By JOHN HEILPRIN, Associated Press Writer
Friday, March 10, 2006
(03-10) 10:15 PST WASHINGTON, (AP) --
Interior Secretary Gale Norton is resigning after five years in President Bush's Cabinet, The Associated Press has learned.
Norton, a former Colorado attorney general who guided the Bush administration's initiative to open Western government lands to more oil and gas drilling, planned to announce her decision Friday, a senior government official and another source familiar with her decision told the AP.
Both spoke on condition of anonymity, saying they did not want to upstage an announcement from the White House.
Norton told associates she wanted to return to private life in Colorado, the source said.
One of the architects of Bush's energy policy, Norton eased regulations to speed approval of drilling permits, particularly in New Mexico, Colorado and Wyoming's Powder River Basin. She also was the administration's biggest advocate for opening the Arctic National Wildlife Refuge on Alaska's North Slope to oil drilling.
Norton, who turns 52 on Saturday, is the first woman ever to head the Interior Department.
Before joining the administration, she was one of the negotiators of a $206 billion national tobacco settlement in a suit by Colorado and 45 other states. She was Colorado's attorney general from 1991 to 1999.
Norton was a protege of James Watt, the controversial interior secretary during President Ronald Reagan's first term in office. Watt was forced to resign after characterizing a coal commission in terms that were viewed by some as a slur.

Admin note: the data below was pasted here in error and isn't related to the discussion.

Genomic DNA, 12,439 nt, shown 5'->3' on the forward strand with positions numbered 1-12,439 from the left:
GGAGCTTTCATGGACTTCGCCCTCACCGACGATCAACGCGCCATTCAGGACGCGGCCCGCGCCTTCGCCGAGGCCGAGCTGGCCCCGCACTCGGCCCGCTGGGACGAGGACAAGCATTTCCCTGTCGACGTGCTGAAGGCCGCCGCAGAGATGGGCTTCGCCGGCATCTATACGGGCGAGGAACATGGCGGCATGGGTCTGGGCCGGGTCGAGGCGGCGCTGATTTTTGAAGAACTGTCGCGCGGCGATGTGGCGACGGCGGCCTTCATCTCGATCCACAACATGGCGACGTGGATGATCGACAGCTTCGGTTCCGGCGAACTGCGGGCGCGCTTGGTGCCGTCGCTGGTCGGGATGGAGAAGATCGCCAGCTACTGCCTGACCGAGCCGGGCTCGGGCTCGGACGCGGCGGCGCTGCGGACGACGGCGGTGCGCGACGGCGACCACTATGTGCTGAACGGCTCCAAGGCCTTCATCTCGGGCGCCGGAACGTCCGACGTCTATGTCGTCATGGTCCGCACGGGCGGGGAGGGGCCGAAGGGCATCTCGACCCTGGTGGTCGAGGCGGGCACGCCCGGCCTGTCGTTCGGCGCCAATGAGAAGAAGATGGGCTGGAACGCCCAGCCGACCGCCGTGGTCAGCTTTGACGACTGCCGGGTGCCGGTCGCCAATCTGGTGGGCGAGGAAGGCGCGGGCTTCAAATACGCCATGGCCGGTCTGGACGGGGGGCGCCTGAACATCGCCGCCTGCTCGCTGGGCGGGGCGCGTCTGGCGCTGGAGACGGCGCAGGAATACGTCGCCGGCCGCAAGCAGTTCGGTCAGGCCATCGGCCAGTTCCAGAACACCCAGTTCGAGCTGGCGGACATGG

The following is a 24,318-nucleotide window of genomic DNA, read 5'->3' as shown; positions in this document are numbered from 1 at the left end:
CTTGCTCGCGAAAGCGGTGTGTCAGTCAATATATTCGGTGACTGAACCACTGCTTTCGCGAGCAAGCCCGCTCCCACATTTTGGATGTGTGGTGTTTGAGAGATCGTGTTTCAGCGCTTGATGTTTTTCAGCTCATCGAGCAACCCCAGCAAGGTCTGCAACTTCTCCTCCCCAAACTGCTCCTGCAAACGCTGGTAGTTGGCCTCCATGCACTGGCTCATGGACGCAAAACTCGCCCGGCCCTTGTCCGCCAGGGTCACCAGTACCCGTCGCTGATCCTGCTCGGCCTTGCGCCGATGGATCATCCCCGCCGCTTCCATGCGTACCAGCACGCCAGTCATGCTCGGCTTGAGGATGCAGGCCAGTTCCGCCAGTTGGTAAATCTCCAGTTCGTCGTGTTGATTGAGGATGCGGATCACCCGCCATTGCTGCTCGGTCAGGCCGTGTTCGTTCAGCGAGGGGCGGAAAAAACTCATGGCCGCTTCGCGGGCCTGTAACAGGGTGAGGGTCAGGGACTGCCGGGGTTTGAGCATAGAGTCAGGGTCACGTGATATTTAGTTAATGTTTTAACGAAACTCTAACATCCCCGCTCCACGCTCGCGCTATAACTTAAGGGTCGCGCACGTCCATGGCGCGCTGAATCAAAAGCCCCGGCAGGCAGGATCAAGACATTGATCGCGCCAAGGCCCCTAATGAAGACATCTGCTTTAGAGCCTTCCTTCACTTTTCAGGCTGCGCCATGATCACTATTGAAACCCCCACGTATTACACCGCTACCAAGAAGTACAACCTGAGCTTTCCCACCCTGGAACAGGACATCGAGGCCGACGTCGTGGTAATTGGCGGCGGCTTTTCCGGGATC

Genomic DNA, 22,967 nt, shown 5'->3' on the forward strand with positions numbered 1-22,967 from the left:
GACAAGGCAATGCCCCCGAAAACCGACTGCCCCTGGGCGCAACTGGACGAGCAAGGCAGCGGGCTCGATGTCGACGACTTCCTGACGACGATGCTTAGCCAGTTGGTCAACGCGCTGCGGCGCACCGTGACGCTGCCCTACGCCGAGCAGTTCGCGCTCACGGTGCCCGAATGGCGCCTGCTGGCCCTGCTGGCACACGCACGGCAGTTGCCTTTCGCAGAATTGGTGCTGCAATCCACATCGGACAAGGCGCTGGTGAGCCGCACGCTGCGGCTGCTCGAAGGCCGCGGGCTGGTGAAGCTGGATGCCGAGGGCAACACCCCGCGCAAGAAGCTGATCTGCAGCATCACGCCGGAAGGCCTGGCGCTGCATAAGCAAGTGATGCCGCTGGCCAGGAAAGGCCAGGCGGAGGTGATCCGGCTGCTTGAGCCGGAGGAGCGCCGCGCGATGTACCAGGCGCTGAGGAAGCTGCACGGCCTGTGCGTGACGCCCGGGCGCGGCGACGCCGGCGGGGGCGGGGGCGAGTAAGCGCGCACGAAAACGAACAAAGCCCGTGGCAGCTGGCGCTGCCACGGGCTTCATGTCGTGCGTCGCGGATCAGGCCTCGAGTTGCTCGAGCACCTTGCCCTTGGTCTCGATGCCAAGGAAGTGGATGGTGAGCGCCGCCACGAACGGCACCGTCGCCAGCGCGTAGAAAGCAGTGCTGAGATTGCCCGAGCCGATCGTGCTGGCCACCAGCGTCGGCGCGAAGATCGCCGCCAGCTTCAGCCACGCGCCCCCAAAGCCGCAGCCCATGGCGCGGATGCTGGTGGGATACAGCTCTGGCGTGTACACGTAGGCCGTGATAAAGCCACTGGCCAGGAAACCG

After working for the Agriculture Department for a year, Norton was named an assistant solicitor in the Interior Department in 1985, focusing on conservation and wildlife issues.
In 1996 she sought the Republican Senate nomination in Colorado but was defeated by Wayne Allard, who now holds the seat. Later she cofounded the Council of Republicans for Environmental Advocacy, a group that has become embroiled in the Jack Abramoff lobbying scandal.
The leading Republican and Democrat on the Senate Indian Affairs Committee have said that e-mails uncovered by the committee show that Steven Griles, Norton's former deputy, had a close relationship with Abramoff.
Another onetime Norton associate, Italia Federici, helped Abramoff gain access to Griles in exchange for contributions from Abramoff's Indian tribe clients, Sens. John McCain, R-Ariz., the committee chairman, and Byron Dorgan, D-N.D., have said.